Axis 2: Improving BIDDABA 2.0 by imputing missing values as a function of species traits and phylogeny, and developing an umbrella demographic model for all bird species
Proper estimates for sex- and age-specific demographic parameters exist for only a minority of the species. An important step therefore consists in imputing missing estimates using allometric scaling, accounting for phylogenetic relationships and life history traits tightly related to avian demography. Then, a demographic umbrella model based on a stage/age-structured matrix model will be developed. From this model, we will estimate generation time length, asymptotic growth rate and its sensitivity to change in any of the demographic parameter. These metrics are critical to inform conservation strategies and the assessment of species conservation status (using generation length to properly scale population trends and extinction risk over time). For species with data on temporal variation in demographic parameters, we will further compute transient life table response experiments to decompose realized population growth rates into contributions from specific vital rates and components of population structure (see axis 4).

Axis 3: Exploring BIDDABA 2.0 to investigate the contribution of species attributes and environmental factors to global conservation status
The PhD project will use BIDDABA 2.0 to investigate the relationship between generation length and IUCN Red-List categories (i.e. global conservation status). Long-lived species are indeed over-represented among threatened species and are more extinction-prone than short-lived species. Then, in order to decipher pathways to extinction, the PhD student will investigate the relationships of life history traits and ecology with demographic sensitivity to identify particular sets of traits making species more vulnerable to a particular anthropogenic threat as assessed by IUCN (e.g. habitat destruction, hunting, climate change, invasive species). Accurate estimates of generation length also allow one for the calculation of the maximal annual growth rate and thus the maximum sustainable level of additional –human-related– mortality for each species. A specific review will be conducted to assess the level of sustainability of birds’ hunting worldwide.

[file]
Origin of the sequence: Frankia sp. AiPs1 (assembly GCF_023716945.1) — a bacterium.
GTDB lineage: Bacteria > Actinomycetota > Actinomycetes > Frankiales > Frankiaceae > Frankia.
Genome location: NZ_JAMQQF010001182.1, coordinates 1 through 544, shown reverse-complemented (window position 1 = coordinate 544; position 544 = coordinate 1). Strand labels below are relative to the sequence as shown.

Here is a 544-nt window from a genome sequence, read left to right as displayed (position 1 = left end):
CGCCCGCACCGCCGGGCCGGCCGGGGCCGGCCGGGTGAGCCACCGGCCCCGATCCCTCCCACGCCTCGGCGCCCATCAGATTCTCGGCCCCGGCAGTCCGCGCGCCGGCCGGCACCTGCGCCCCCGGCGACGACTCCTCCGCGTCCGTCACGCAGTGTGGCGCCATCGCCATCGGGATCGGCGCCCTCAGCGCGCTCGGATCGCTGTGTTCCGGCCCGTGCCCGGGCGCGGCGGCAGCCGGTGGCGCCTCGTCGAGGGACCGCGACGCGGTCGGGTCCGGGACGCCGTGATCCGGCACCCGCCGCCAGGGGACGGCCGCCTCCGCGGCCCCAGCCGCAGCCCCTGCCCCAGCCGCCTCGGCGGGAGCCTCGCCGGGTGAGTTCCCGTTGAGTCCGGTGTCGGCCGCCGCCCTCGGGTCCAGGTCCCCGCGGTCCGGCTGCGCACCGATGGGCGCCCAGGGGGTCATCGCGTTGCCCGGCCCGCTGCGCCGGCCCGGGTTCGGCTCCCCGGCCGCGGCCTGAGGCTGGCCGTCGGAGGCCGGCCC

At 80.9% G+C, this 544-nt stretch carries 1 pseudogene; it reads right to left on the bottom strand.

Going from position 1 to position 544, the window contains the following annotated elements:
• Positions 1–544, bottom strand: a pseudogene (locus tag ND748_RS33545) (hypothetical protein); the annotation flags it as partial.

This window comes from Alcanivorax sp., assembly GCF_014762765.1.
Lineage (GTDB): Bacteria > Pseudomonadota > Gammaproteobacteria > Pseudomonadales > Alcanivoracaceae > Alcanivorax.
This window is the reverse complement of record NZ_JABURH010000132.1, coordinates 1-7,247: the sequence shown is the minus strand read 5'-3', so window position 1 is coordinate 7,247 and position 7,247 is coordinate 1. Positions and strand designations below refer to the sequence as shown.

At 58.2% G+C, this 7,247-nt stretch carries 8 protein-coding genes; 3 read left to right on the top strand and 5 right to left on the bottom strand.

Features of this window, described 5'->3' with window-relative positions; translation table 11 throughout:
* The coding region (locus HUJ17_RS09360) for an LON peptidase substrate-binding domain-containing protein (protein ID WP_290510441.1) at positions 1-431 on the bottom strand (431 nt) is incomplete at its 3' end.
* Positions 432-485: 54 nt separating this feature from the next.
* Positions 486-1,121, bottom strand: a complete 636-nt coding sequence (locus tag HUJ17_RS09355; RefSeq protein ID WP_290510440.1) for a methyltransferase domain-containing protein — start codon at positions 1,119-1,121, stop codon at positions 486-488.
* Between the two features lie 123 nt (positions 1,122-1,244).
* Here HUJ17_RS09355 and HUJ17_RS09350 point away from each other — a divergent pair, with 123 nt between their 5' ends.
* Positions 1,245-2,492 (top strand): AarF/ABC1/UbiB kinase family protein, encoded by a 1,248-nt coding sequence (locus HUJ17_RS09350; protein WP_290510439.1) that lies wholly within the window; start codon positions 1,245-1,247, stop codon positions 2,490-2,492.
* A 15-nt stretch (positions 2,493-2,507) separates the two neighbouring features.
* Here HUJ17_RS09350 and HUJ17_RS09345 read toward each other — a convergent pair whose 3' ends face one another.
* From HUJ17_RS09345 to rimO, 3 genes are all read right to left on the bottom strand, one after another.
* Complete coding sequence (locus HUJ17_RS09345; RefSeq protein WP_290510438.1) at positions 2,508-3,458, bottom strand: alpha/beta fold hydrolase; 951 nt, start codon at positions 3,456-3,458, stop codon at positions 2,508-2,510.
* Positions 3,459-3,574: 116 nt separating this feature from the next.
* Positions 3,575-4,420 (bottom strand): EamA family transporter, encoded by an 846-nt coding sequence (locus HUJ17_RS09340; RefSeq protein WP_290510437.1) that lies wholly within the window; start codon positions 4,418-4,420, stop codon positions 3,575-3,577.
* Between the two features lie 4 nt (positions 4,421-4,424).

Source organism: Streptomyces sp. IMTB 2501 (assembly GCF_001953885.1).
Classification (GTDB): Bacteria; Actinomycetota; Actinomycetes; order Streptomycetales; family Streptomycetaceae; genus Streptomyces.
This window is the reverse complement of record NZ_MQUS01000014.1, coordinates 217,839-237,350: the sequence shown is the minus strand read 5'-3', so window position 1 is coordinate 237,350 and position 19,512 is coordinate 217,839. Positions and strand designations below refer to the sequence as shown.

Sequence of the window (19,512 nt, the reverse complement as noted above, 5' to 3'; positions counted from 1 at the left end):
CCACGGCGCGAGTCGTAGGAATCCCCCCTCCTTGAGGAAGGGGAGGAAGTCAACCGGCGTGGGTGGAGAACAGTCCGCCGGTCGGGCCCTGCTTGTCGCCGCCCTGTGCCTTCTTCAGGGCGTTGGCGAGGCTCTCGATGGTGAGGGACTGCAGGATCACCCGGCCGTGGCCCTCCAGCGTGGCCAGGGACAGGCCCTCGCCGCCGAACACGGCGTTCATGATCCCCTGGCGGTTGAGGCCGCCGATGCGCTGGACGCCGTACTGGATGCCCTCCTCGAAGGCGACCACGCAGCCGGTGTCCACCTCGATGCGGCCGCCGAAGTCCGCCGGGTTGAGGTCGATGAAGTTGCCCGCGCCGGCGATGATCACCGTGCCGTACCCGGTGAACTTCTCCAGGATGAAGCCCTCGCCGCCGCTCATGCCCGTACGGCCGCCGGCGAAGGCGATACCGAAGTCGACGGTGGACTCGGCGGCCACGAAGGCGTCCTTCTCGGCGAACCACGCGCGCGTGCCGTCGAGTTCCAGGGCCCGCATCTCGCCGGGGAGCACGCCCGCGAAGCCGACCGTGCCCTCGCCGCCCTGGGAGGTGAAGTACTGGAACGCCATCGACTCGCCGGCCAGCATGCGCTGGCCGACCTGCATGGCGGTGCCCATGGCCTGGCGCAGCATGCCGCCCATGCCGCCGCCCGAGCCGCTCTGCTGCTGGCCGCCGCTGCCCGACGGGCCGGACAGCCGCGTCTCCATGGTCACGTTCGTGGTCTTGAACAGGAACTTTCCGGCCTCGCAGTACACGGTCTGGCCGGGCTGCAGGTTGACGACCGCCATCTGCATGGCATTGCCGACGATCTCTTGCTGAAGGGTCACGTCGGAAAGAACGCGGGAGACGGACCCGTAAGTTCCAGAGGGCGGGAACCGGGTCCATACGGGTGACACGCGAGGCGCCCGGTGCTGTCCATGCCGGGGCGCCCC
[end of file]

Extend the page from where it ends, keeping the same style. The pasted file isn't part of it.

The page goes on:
Axis 4: Using BIDDABA 2.0 to assess the expected fate of bird populations in the face of global change and its consequences for forecasted extinction risk
Climatic projections consistently state that both average temperature and the frequency of extreme events will increase in the coming decades inducing rapid environmental changes. Under such new selective pressures, we expect some species-specific tactics to be counter-selected while other will be selected for. Taking advantage of available population time series of vital rates in >50 species covering a large range of bird groups, we will assess the species-specific functional relationships linking the frequency of extreme events and temperatures during critical life stages to demographic estimates and will forecast species demography using available climatic projections at 50-100 year horizons. Then, we will use stochastic life table response experiments to quantify the net effect of global warming on species-specific long-run population growth and identify changes in vital rates responsible for changes in growth rates. Finally, we will look for ecological and life history correlates of the amount of change in population growth. This approach will provide crucial information for determining the species with the highest extinction risk, and thus for defining priorities of conservation.

Putative candidates are asked to send an email contact with a motivation letter and a CV to Sébastien Devillard (sebastien.devillard@univ-lyon1.fr, UMR CNRS Laboratoire de Biométrie et Biologie Evolutive) and Alexandre Millon (alexandre.millon@imbe.fr, IMBE Aix-Marseille). Expected skills include a genuine interest in conservation biology, population demography and reading efficiency. Skills in population modelling and database management are also welcome.

Le contenu de cette offre est la responsabilité de ses auteurs. Pour toute question relative à cette offre en particulier (date, lieu, mode de candidature, etc.), merci de les contacter directement. Un email de contact est disponible: sebastien.devillard@univ-lyon1.fr

Pout toute autre question, vous pouvez contacter sfecodiff@sfecologie.org.